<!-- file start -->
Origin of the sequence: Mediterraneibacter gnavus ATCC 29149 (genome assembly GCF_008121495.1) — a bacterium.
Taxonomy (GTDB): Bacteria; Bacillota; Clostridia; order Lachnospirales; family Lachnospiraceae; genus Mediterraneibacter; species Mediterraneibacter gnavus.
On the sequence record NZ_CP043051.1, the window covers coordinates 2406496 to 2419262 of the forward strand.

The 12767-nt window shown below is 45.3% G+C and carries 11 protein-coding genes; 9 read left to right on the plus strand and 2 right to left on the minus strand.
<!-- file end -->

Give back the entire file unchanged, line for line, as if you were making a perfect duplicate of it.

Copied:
Origin of the sequence: Mediterraneibacter gnavus ATCC 29149 (genome assembly GCF_008121495.1) — a bacterium.
Taxonomy (GTDB): Bacteria; Bacillota; Clostridia; order Lachnospirales; family Lachnospiraceae; genus Mediterraneibacter; species Mediterraneibacter gnavus.
On the sequence record NZ_CP043051.1, the window covers coordinates 2406496 to 2419262 of the forward strand.

The 12767-nt window shown below is 45.3% G+C and carries 11 protein-coding genes; 9 read left to right on the plus strand and 2 right to left on the minus strand.